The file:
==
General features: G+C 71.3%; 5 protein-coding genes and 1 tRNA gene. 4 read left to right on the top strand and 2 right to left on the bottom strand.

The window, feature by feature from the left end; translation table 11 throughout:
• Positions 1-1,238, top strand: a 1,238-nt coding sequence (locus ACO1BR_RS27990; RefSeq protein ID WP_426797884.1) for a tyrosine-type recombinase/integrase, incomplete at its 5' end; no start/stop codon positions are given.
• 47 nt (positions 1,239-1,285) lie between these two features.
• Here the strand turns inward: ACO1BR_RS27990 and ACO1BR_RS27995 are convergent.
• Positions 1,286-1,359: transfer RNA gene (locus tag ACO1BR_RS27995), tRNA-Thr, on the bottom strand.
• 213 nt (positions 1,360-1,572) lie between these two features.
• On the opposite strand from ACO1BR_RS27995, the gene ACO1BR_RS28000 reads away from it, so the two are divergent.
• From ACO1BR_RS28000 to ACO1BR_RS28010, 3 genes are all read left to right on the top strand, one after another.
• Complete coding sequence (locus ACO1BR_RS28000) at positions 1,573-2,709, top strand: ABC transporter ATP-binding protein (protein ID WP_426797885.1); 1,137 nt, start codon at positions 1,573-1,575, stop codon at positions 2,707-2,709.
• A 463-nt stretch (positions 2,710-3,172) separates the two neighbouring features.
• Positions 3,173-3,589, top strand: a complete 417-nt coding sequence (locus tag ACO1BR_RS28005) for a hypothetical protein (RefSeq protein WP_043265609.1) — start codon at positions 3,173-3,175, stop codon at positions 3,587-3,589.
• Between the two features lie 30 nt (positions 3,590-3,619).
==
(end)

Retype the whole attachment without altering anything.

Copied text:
General features: G+C 71.3%; 5 protein-coding genes and 1 tRNA gene. 4 read left to right on the top strand and 2 right to left on the bottom strand.

The window, feature by feature from the left end; translation table 11 throughout:
• Positions 1-1,238, top strand: a 1,238-nt coding sequence (locus ACO1BR_RS27990; RefSeq protein ID WP_426797884.1) for a tyrosine-type recombinase/integrase, incomplete at its 5' end; no start/stop codon positions are given.
• 47 nt (positions 1,239-1,285) lie between these two features.
• Here the strand turns inward: ACO1BR_RS27990 and ACO1BR_RS27995 are convergent.
• Positions 1,286-1,359: transfer RNA gene (locus tag ACO1BR_RS27995), tRNA-Thr, on the bottom strand.
• 213 nt (positions 1,360-1,572) lie between these two features.
• On the opposite strand from ACO1BR_RS27995, the gene ACO1BR_RS28000 reads away from it, so the two are divergent.
• From ACO1BR_RS28000 to ACO1BR_RS28010, 3 genes are all read left to right on the top strand, one after another.
• Complete coding sequence (locus ACO1BR_RS28000) at positions 1,573-2,709, top strand: ABC transporter ATP-binding protein (protein ID WP_426797885.1); 1,137 nt, start codon at positions 1,573-1,575, stop codon at positions 2,707-2,709.
• A 463-nt stretch (positions 2,710-3,172) separates the two neighbouring features.
• Positions 3,173-3,589, top strand: a complete 417-nt coding sequence (locus tag ACO1BR_RS28005) for a hypothetical protein (RefSeq protein WP_043265609.1) — start codon at positions 3,173-3,175, stop codon at positions 3,587-3,589.
• Between the two features lie 30 nt (positions 3,590-3,619).